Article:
"Borrowed" Wisteria


How appropriate that the wisteria was in full bloom on
the first day of spring. Alas, I have no wisteria in my
own yard, so I have to drive around town and enjoy it's
blooms from afar. I have always been curious as to
to whether wisteria could be cut and used in
a floral arrangement. My gas station has a
beautiful ginormous wisteria growing up a tower
in the front of the station, but yesterday I spied
wisteria creeping along the ground by the back
entrance.Time to satisfy my curiosity! Clippers in
hand, I "borrowed" a few sprigs and put them in a
watering can to start my experiment. So far I have
noticed that they are very fragile, but seem to be
holding up well. They would be really sweet used for a
spring tea party, but right now they will be a little
spring by my front door.
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Sunday, February 21, 2010

Willow Sweet Pea Support


You know those rustic woven willow obelisks that look
so cute with vines growing all over them? They look
pretty simple to make, right?
Yeah, that is what I thought too...

I have some little sweet peas that are going to need
something to climb on and since I am surrounded by
willow trees I felt it would be the perfect
solution to quickly throw together some willow
obelisks. Never mind the internet instructions
from BBC gardening that said to allow 2 hours per
obelisk; it couldn't take that long!

I cut a bunch of small supple willow branches down
by the creek and set up shop in my driveway. I
pushed the seven sturdiest into the soil around
the edge of a pot, gathered the tops together
and wrapped them with thin wire. Then,starting at
the very bottom, I started weaving the branches: over,
under,over, under...As it started getting a little
weird shaped, I realized.. this is not going to be
as easy as I thought....


Two hours later, I'm still not done but I am
getting there. Just a few more branches to
weave in. It may not be the poster child
for "pretty" but this baby has got 'rustic'
written all over it.
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Thursday, February 4, 2010

A Golden Opportunity


I am so excited to share about my latest adventure:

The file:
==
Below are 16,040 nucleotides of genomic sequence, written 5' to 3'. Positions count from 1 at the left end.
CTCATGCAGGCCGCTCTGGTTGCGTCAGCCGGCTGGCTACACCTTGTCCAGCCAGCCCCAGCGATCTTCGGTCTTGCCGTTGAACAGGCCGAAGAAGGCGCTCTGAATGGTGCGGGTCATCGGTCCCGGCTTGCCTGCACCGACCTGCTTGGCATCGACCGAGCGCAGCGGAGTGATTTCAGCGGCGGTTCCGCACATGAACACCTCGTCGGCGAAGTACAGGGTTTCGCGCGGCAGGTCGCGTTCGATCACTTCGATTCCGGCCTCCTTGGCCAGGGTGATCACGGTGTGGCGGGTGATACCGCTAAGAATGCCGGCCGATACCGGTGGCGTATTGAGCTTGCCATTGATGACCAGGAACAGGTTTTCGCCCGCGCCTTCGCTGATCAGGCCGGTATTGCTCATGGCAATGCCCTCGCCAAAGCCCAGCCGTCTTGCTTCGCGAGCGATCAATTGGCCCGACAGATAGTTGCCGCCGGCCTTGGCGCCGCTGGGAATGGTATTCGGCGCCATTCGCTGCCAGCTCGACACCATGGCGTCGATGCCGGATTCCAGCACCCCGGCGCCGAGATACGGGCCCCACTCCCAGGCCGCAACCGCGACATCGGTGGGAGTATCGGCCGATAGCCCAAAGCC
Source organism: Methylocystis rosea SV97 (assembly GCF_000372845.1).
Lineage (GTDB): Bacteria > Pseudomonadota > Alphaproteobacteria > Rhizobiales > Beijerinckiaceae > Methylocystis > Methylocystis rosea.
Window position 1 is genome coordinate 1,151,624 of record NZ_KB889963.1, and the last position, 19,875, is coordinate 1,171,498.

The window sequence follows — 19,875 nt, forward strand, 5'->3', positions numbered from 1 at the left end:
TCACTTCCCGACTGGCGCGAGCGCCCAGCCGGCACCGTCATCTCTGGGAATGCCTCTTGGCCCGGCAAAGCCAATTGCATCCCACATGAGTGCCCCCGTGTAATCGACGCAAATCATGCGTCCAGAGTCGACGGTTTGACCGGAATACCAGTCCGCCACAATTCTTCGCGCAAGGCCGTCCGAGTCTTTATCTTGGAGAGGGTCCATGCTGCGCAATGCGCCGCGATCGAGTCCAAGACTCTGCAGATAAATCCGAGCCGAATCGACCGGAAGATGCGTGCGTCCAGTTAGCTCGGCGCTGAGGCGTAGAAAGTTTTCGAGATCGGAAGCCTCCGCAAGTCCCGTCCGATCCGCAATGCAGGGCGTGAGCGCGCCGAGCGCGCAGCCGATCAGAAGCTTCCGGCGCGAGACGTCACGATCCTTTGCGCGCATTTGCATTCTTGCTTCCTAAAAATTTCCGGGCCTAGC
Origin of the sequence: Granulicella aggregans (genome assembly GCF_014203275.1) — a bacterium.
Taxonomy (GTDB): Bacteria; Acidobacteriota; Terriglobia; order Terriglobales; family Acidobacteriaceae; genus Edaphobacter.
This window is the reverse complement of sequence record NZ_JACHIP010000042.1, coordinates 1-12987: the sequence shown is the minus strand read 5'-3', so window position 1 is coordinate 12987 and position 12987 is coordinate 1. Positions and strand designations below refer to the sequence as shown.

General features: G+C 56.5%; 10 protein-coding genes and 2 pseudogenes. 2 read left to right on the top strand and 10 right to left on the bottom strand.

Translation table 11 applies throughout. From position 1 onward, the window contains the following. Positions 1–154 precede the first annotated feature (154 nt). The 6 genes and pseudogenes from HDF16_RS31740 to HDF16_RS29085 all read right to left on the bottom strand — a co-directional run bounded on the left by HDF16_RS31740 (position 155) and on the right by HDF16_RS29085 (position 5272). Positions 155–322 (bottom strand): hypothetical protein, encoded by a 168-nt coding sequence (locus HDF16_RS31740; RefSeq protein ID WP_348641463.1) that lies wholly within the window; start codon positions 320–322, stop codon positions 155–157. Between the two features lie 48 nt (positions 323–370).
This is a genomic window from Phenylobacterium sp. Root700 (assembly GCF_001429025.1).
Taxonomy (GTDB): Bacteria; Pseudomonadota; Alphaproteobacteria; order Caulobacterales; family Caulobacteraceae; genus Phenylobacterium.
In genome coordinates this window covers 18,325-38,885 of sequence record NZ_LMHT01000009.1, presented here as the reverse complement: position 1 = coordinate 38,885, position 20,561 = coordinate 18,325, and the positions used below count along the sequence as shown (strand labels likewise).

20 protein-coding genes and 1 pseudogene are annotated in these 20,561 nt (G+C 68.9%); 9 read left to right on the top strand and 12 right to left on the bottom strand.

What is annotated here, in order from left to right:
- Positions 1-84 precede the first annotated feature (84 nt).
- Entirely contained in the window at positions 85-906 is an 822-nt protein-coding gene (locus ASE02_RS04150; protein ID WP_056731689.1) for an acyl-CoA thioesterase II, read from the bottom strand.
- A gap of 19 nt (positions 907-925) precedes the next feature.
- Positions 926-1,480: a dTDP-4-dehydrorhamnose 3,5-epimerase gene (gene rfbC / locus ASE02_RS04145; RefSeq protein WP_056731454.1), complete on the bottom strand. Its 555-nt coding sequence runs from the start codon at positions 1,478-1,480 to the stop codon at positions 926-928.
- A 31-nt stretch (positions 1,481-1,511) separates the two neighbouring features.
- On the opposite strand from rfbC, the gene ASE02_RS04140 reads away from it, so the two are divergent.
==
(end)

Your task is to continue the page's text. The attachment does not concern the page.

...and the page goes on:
hunting for wild mushrooms, specifically the golden
chanterelle. I have been wanting to go "shrooming"
with somebody for years and today I got to go!
Wild mushroom hunters are a little reluctant to
share their secret spots and I don't blame them.
Enter my friend Whitney who generously offered
to take me with her and show me the ropes.

The chanterelles don't exactly stand up and shout
"Hey YOU, over here!" So you have to look for them
in situations they like, under oak trees with a
thick carpet of dead leaves.

Then you train your eye to look for that golden color.
Usually it is just dead leaves, but sometimes it is
a chanterelle mushroom barely peeking through.
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Working carefully, if you brush away the leaves
and dirt, you expose the whole cap of the
chanterelle and you can see how big your
find is.

We didn't use knives. Just carefully reached
under and detached the shroom. Here Whitney
is holding a freshly harvested chanterelle.

After several hours of hiking and hunting we
returned with our "pot of gold" , a few
pounds of the golden chanterelles, enough to
share with a few good friends.

A big 'THANK YOU!' to my M.M.(Mushroom Mentor) Whitney!

There was no 'poaching' involved in the
harvesting of these shrooms. It was all
done on public access land (my lips are
sealed as to the locations). Also no
animals were harmed in this production
with the exception of myself ( I had to
take two Advil and a hot bath afterwards!!)

Monday, January 25, 2010

Bareroots Wait For Noone


It's now or never (or next year)! That short window of
time for pruning all the roses and fruit trees and
hedges and for planting things that are only
available bareroot. So- that is where you will
find me ( in between the rain and hail storms)
I am currently digging three mud holes for
my precious espaliered apple trees......more later